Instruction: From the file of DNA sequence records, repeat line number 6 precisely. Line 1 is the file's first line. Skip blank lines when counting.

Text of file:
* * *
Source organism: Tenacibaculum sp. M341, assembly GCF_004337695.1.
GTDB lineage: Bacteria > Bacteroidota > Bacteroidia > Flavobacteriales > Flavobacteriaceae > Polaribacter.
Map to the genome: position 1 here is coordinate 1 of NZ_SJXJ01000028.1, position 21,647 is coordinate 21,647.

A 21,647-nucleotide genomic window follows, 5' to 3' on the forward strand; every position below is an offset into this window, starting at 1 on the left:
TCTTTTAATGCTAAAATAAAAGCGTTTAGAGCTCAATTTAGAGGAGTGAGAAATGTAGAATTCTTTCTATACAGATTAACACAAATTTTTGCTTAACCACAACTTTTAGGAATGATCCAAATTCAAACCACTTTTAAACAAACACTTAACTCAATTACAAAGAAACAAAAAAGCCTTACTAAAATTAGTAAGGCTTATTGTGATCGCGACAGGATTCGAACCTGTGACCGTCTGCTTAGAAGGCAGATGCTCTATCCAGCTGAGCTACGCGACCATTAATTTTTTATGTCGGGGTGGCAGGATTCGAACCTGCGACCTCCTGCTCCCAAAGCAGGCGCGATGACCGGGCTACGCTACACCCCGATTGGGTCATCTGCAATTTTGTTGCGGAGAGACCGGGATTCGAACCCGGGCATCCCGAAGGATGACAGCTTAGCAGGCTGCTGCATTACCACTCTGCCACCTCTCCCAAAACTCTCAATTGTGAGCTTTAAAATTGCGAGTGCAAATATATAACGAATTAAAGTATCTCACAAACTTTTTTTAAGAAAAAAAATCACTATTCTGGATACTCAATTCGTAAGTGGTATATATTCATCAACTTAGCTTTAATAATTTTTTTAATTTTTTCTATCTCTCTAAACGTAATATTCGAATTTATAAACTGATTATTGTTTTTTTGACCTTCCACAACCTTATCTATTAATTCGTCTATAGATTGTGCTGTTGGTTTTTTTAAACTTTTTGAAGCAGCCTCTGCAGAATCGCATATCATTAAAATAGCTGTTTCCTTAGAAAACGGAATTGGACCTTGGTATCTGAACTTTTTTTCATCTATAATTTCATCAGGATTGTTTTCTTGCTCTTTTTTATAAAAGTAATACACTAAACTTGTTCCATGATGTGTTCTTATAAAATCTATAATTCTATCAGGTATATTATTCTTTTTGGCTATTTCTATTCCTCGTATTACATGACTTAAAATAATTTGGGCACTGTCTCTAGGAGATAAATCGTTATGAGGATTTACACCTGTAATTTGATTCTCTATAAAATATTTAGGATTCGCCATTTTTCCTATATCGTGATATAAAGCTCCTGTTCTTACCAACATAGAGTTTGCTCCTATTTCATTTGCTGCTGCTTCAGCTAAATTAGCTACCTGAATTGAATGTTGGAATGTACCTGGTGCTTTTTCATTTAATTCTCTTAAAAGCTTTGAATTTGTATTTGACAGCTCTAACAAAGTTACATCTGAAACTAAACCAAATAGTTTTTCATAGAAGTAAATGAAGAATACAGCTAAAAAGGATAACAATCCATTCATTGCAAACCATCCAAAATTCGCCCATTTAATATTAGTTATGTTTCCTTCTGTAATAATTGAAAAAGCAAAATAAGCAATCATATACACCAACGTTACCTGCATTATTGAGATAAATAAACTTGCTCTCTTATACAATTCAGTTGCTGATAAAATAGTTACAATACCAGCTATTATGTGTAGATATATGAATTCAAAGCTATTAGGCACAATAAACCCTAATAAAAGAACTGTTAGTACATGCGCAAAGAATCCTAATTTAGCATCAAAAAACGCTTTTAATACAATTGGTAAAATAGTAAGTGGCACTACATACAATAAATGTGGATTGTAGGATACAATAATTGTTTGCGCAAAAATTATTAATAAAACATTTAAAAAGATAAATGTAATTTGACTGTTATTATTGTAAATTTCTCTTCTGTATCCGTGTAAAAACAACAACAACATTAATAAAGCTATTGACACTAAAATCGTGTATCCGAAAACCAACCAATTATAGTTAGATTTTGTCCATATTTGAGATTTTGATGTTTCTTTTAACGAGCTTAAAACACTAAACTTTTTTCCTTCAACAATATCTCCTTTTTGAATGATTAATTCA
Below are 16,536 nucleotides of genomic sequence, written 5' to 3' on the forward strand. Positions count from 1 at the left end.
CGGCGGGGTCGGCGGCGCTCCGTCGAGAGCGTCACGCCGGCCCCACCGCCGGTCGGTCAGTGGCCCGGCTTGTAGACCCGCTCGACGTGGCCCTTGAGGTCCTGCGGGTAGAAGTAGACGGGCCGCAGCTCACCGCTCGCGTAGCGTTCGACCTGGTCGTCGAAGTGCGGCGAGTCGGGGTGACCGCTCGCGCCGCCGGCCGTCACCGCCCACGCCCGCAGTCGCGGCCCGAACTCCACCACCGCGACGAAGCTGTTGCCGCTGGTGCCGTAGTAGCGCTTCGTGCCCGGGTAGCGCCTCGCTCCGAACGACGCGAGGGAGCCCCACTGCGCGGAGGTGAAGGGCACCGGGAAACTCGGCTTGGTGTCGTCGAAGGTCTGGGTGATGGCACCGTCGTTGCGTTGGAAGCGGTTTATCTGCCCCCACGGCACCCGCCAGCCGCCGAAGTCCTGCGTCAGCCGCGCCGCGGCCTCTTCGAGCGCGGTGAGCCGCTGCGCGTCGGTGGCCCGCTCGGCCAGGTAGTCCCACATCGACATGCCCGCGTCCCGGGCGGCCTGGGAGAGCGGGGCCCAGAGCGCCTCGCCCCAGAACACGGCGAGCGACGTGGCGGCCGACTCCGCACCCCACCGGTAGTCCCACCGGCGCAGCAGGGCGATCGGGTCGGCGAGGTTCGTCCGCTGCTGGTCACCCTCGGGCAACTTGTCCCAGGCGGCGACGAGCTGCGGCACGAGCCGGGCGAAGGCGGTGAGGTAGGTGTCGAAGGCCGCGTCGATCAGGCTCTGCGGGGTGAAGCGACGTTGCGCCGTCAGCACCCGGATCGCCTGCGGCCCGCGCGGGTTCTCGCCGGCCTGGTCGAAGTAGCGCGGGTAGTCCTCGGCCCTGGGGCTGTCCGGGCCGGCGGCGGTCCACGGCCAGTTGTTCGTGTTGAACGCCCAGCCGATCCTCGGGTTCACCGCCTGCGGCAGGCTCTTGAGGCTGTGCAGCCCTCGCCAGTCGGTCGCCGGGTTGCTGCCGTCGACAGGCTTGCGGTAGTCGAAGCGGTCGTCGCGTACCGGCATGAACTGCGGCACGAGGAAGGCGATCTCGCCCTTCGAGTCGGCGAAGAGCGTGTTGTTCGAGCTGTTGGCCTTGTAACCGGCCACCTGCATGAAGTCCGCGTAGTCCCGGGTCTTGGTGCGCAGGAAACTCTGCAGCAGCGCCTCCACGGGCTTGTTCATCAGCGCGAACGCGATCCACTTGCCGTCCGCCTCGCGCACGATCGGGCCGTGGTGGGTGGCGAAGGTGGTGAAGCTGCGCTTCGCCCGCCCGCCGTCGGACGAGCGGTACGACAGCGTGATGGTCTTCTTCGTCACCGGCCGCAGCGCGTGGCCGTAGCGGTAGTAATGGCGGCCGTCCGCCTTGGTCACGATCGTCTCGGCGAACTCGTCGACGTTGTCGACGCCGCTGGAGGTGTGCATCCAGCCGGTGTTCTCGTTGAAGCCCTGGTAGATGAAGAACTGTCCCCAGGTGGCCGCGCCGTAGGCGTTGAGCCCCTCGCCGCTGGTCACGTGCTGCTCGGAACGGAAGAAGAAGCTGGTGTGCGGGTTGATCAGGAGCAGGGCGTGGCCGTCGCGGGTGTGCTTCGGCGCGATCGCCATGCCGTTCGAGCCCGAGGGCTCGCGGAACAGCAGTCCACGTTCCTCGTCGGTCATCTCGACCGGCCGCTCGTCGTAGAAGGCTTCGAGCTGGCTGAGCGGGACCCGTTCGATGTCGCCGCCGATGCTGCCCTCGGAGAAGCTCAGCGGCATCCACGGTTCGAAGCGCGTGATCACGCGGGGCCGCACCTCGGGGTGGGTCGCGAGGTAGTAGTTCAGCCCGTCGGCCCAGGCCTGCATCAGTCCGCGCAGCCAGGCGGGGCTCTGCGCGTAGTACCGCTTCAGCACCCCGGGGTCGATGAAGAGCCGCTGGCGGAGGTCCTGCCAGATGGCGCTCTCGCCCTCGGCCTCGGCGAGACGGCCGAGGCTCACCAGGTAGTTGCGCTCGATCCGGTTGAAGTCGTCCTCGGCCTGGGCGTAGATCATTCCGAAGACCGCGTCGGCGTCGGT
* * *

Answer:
Below are 16,536 nucleotides of genomic sequence, written 5' to 3' on the forward strand. Positions count from 1 at the left end.